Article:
Takata airbag recall

Faulty Takata airbags are subject to a nationwide compulsory recall.

Airbags which contain Takata’s ‘Alpha’ inflator are likely to explode causing death or serious injury to the driver and passengers if they deploy during a crash.

If your vehicle is fitted with a Takata Alpha airbag, you must immediately contact your vehicle manufacturer and arrange for a replacement airbag, free of charge. Failure to do this may result in your vehicle’s registration being suspended.

Airbags containing the Takata Beta inflator are also a safety risk and you should contact your manufacturer to arrange for an airbag replacement.

Frequently asked questions

  • A compulsory recall, led by the Australian Competition and Consumer Commission (ACCC), is in progress to ensure faulty Takata airbags are replaced. The recall affects a large number of vehicles, with one in four Australian vehicles fitted with either Takata Alpha or Beta inflators.
  • As per the ACCC's advice, Takata's Alpha model of airbag, are considered to pose the highest safety risk of all the recalled Takata airbags.

    While all faulty Takata airbags do require replacement, Alpha are considered to pose a much higher safety risk with a 1 in 2 chance of malfunctioning  and exploding on deployment (Beta is 1 in 100).

    Sanctions are targeting the most critical airbags at this stage.

  • As the airbag ages and is exposed to high temperatures and humidity, the PSAN propellant is exposed to moisture and degrades. Consequently, when the airbag is triggered and deploys (in a collision), it may deploy with too much explosive force, rupturing the airbag inflator and spraying metal fragments that can injure or kill the driver or occupants in the vehicle.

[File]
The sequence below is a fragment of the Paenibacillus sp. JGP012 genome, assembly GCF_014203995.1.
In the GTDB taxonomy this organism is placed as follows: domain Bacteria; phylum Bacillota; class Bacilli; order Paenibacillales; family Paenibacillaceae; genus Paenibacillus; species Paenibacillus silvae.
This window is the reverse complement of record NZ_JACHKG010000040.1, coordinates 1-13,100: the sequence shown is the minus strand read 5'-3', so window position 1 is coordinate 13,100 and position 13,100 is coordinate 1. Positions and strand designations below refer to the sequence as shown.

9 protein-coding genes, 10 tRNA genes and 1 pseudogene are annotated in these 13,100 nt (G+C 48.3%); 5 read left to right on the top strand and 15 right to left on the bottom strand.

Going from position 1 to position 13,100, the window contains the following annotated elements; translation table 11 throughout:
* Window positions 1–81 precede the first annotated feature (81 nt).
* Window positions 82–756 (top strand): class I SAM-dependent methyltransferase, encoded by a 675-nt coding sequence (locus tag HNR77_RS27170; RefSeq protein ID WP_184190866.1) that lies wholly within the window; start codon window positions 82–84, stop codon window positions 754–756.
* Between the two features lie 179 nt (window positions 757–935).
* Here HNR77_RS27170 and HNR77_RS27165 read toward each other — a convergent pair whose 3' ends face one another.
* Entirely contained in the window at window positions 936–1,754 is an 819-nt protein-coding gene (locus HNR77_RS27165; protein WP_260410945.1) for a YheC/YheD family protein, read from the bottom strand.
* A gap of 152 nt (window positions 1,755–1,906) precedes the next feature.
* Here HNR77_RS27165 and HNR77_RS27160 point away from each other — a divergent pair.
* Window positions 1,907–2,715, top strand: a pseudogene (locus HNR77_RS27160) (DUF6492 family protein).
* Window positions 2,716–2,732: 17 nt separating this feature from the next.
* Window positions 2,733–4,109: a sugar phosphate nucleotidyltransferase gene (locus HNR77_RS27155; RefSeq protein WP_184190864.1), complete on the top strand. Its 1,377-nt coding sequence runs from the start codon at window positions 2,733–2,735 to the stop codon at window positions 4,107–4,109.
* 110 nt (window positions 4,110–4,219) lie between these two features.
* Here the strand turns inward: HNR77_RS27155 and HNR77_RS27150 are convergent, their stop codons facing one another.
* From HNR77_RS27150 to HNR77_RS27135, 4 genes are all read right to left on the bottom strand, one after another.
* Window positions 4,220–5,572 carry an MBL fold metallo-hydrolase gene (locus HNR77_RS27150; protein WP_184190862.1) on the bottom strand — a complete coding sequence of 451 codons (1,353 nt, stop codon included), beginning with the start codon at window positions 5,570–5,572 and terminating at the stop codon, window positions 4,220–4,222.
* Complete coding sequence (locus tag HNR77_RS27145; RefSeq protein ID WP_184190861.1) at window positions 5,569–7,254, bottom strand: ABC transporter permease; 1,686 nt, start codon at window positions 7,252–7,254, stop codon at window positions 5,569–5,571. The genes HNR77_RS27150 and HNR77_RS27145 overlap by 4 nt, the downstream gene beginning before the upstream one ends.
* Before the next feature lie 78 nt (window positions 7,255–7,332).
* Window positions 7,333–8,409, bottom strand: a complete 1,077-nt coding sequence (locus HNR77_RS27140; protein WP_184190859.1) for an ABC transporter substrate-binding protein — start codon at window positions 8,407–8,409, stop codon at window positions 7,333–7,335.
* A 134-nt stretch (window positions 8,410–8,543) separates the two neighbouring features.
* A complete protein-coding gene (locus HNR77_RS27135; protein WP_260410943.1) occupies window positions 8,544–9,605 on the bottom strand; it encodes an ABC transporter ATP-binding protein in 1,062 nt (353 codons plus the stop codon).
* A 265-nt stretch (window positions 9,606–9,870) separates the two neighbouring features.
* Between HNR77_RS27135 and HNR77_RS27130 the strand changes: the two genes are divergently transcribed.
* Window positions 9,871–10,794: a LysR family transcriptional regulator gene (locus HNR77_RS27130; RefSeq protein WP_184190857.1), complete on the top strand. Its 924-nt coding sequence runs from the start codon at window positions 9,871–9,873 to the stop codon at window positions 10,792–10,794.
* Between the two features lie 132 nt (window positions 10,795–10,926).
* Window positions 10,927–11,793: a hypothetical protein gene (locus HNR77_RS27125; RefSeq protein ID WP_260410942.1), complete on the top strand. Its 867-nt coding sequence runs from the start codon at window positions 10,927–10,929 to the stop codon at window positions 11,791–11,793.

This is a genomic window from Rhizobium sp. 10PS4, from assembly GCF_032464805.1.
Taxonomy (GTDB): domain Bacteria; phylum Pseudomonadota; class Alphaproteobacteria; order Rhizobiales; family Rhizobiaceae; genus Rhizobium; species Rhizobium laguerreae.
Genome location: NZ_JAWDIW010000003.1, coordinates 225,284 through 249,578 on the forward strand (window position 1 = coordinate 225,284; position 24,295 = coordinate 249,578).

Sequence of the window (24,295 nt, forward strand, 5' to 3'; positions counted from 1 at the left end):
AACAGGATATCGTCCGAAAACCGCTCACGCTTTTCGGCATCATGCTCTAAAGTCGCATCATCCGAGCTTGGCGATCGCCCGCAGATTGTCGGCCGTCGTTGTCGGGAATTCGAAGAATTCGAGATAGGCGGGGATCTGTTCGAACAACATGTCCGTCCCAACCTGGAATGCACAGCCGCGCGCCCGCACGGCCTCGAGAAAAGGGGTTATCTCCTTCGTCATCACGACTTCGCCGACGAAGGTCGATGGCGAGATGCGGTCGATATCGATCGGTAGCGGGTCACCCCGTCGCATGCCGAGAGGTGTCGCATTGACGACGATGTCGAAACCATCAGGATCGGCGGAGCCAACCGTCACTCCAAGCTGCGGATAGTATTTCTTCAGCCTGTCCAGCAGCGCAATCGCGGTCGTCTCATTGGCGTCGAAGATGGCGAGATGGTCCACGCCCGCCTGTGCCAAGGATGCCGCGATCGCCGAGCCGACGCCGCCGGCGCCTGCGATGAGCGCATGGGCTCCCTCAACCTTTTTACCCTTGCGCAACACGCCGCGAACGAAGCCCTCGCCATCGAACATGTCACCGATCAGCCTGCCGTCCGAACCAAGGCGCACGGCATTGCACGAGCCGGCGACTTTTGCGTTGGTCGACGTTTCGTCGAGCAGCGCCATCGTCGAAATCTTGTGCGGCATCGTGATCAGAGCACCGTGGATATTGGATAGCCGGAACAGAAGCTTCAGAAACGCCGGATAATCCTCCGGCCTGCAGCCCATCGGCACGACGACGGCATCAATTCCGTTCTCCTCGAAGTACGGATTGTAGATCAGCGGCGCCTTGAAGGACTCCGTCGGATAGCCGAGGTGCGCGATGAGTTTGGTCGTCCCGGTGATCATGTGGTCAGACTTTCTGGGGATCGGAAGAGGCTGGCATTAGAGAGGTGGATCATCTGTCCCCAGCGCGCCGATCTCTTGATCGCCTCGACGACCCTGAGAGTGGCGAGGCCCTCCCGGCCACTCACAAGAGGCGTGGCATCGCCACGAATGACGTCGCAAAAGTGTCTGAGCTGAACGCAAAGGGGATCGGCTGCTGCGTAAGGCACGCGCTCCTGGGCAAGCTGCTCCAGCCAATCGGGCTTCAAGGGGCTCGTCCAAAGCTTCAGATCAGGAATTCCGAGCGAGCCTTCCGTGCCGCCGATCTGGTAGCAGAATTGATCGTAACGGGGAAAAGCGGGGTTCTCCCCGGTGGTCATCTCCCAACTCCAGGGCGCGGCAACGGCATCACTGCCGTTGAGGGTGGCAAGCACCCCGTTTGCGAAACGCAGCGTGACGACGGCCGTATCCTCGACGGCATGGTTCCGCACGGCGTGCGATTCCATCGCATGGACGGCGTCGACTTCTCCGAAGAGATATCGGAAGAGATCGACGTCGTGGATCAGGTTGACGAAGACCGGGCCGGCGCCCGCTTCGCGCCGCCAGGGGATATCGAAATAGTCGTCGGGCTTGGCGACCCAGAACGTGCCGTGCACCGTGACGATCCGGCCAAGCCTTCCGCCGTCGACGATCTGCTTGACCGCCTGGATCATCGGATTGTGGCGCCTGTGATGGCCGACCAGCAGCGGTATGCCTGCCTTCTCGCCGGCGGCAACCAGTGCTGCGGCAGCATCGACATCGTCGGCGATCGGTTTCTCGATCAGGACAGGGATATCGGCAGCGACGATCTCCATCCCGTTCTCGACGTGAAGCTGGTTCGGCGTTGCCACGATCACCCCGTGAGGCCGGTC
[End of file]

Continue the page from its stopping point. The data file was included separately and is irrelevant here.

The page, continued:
• Takata Alpha airbags are a critical safety risk and enforcement activity currently applies to Alpha inflators only. Roads and Maritime is supporting vehicle manufactures throughout all stages of the recall, to help meet their recall obligations for all vehicles fitted with faulty airbags including beta airbags.
  • NSW roads must be safe for everyone.

    Your vehicle manufacturer will make several attempts to contact you to arrange for airbag replacement. If their efforts are unsuccessful, Roads and Maritime will write to you up to three times, outlining the steps you need to take to have the airbag replaced.

    If you do not take the necessary steps to have your vehicle rectified, your vehicle's registration will be suspended. This means you cannot drive or sell the vehicle or transfer ownership of the vehicle until you provide evidence of airbag replacement.

    If you provide evidence that the faulty airbag has been replaced, Roads and Maritime will not commence action to suspend your vehicle's registration.

  • Check if your vehicle is affected by visiting ismyairbagsafe.com.au and entering your number plate details.

  • Please contact the vehicle manufacturer immediately to arrange your free airbag replacement. A full list of manufacturer contact details is available here.

  • The recall requires manufacturers to make several attempts to contact affected vehicle owners to arrange for a free replacement airbag.

    If the manufacturer is unsuccessful in contacting the vehicle owner to arrange for airbag replacement for Alpha inflators, the ACCC will provide the vehicle details to Roads and Maritime Services to contact owners about what they need to do.

  • Once the airbag has been replaced, please send written evidence from the manufacturer or vehicle repairer confirming your vehicle's faulty airbag has been replaced to:

    takata.recall@rms.nsw.gov.au or

    Compliance and Regulatory Services
    Pod D, Level 4
    99 Phillip Street
    Parramatta NSW 2150

    For general Takata inquiries, please call 1300 782 230.

  • It's against the law to drive the vehicle or allow someone else to drive it on a road or road related area if your vehicle’s registration is suspended. The current penalty for driving or parking an unregistered light vehicle is $673.

    For more information on penalties, visit unregistered vehicle offences.

Share this page: